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Funded Studies

Therapeutic Development of siRNA Targeting Alpha-Synuclein

Clinical, genetic and experimental evidence supports an association between alpha-synuclein expression and Parkinson’s disease. This toxicity is likely to be attenuated by strategies that result in a decrease in alpha-synuclein levels. We will develop ‘small interfering RNA’ (siRNA)-based therapeutics to lower alpha-synuclein expression with the ultimate goal of identifying molecules and delivery systems suitable for clinical application in patients.

Project Description:
Preliminary work in our laboratories has demonstrated that siRNA is potent at reducing alpha-synuclein expression in pre-clinical models, and supports the use of siRNA-based therapeutics in PD. In this project we plan to: 1) design and produce potent siRNAs, chemically modified to prevent degradation and inflammation and to facilitate their diffusion through the brain parenchyma; 2) test siRNAs capable of reducing alpha-synuclein expression in models; 3) evaluate the effectiveness of siRNA in counteracting alpha-synuclein pathology and neuronal injury in these models; and 4) optimize siRNA/vehicle formulations and delivery methods, leading to Phase I clinical trials.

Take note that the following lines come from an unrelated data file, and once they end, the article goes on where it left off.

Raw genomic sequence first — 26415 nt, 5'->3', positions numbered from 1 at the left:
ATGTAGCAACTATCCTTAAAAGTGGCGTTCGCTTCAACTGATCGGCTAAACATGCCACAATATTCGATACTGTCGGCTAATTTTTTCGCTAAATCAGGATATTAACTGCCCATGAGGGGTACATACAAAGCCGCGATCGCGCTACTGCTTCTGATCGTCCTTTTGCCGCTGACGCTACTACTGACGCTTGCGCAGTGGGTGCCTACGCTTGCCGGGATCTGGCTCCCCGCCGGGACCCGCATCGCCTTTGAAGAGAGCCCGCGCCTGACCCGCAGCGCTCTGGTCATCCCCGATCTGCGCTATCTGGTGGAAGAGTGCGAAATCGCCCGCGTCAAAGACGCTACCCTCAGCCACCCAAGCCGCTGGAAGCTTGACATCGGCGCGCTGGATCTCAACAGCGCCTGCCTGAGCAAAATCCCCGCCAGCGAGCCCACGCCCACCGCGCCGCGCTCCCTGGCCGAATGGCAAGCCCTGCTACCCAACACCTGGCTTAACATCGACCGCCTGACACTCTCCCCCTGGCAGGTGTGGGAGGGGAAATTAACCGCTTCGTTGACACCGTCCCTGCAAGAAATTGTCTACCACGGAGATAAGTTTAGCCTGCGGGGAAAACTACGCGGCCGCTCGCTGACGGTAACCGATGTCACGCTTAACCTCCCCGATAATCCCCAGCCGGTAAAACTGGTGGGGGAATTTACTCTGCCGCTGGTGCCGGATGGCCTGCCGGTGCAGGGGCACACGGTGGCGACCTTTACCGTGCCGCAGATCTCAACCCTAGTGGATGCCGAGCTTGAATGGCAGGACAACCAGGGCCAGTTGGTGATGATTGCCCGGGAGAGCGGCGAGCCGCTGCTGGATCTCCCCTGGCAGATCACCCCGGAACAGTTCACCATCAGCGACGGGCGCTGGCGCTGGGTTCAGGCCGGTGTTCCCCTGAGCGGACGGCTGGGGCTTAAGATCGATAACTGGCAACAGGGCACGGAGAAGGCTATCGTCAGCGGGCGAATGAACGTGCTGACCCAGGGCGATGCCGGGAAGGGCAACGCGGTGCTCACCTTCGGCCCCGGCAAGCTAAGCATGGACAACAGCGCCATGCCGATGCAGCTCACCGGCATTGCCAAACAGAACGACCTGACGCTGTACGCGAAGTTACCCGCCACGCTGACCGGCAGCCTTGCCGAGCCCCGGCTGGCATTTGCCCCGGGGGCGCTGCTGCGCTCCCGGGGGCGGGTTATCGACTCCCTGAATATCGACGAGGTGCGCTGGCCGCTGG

Relevance to Diagnosis/Treatment of Parkinson’s Disease:
Our work will help define the role of alpha-synuclein expression in the pathological process while developing siRNA technology as an effective and safe therapeutic approach for PD.

Anticipated Outcome:
Therapeutics based on siRNA represent an entirely new class of drugs with the potential to address traditionally “undruggable” targets, such as alpha-synuclein. As a proof of concept, we have generated preliminary data showing that alpha-synuclein siRNA infused directly into model brain specifically reduces gene and protein expression. We plan to identify the optimal alpha-synuclein siRNA drug candidate, establish efficacy and the “therapeutic window” for brain infusion in models, and ultimately determine safety of siRNA infusion in patients with PD. Furthermore, results of these multicenter studies will yield important mechanistic data on the relationship between alpha-synuclein expression, the development of alpha-synuclein pathology (e.g. Lewy body formation) and neurodegeneration.


  • David Bumcrot

    Cambridge, MA United States

  • Matthew Farrer, PhD

    Gainesville, FL United States

  • Donato A. Di Monte, MD

    Bonn Germany

  • Jada Lewis

    Jacksonville, FL United States

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